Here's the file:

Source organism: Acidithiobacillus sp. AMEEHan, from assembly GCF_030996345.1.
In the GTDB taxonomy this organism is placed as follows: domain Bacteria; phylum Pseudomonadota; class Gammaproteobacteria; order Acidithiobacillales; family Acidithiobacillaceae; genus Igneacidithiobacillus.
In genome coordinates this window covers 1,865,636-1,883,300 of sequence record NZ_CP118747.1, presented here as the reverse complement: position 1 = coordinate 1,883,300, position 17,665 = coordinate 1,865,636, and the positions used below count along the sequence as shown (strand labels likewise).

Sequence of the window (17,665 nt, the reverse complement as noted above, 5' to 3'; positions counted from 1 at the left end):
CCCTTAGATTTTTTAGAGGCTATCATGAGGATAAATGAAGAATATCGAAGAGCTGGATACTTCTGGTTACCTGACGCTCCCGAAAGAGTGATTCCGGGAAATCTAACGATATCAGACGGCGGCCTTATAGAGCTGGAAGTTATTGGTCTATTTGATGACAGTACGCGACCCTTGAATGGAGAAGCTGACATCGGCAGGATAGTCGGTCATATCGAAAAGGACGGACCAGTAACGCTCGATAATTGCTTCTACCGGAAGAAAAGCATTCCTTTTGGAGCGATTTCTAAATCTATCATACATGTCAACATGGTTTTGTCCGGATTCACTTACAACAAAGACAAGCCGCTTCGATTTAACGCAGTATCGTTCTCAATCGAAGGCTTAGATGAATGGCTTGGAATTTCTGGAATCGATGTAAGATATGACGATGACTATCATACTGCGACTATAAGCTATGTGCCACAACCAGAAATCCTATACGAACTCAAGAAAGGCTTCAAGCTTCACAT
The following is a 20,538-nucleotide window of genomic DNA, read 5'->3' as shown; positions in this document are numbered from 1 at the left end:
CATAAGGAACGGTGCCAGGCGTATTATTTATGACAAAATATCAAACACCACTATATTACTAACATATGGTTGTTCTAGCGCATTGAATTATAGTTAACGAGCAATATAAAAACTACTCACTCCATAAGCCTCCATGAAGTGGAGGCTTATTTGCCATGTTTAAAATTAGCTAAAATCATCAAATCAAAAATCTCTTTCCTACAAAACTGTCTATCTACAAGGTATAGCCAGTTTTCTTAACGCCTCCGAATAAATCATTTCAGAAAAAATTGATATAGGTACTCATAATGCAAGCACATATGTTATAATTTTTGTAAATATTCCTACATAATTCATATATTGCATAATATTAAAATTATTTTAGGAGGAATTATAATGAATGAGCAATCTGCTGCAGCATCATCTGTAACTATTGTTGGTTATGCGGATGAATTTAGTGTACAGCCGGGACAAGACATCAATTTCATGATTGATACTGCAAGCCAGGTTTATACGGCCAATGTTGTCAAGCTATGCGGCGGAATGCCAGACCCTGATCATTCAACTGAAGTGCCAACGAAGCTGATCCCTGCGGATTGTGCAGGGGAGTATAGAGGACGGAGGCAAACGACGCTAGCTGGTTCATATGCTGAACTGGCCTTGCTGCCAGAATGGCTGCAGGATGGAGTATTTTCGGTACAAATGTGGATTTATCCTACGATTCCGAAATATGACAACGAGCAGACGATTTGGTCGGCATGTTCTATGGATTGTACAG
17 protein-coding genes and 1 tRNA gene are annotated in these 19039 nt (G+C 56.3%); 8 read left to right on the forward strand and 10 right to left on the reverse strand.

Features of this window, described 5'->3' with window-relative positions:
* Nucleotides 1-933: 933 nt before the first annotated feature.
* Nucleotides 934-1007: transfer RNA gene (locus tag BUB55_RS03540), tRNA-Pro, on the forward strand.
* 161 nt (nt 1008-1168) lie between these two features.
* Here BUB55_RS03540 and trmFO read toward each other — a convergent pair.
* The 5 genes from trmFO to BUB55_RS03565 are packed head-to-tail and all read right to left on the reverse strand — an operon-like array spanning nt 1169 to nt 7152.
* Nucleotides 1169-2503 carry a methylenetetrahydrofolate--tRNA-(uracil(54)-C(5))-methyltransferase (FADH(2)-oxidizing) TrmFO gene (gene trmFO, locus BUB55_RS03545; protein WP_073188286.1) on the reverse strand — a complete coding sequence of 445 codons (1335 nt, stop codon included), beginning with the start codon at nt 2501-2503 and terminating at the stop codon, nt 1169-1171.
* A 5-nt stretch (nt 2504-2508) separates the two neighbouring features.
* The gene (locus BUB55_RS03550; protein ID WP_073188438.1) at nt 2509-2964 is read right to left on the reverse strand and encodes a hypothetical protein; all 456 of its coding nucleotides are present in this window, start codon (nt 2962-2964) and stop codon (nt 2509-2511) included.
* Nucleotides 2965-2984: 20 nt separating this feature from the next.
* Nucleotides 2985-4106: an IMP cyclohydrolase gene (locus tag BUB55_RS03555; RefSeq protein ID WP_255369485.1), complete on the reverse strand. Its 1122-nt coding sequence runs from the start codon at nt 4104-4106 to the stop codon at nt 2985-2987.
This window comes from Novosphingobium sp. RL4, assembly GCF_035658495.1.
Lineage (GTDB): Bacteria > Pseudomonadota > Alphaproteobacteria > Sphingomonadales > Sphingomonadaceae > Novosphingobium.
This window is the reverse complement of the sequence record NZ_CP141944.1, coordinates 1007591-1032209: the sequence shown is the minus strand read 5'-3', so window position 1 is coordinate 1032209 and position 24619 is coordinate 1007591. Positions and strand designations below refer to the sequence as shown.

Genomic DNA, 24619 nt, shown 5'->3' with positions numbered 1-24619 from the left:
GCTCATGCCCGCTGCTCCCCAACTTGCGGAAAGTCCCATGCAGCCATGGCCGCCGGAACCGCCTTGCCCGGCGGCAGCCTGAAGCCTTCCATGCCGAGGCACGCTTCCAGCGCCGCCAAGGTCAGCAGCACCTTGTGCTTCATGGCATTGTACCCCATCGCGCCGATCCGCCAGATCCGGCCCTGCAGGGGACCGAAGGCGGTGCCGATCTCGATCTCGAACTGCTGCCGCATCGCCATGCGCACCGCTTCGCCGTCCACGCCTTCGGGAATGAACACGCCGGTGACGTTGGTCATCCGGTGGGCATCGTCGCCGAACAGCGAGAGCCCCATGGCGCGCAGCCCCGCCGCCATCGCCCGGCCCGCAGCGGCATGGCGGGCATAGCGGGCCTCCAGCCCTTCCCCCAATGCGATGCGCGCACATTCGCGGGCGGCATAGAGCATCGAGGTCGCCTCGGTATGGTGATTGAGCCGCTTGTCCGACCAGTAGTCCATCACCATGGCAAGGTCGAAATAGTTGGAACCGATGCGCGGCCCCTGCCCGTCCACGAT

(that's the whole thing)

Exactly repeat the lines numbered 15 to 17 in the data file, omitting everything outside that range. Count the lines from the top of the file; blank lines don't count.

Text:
* Nucleotides 1169-2503 carry a methylenetetrahydrofolate--tRNA-(uracil(54)-C(5))-methyltransferase (FADH(2)-oxidizing) TrmFO gene (gene trmFO, locus BUB55_RS03545; protein WP_073188286.1) on the reverse strand — a complete coding sequence of 445 codons (1335 nt, stop codon included), beginning with the start codon at nt 2501-2503 and terminating at the stop codon, nt 1169-1171.
* A 5-nt stretch (nt 2504-2508) separates the two neighbouring features.
* The gene (locus BUB55_RS03550; protein ID WP_073188438.1) at nt 2509-2964 is read right to left on the reverse strand and encodes a hypothetical protein; all 456 of its coding nucleotides are present in this window, start codon (nt 2962-2964) and stop codon (nt 2509-2511) included.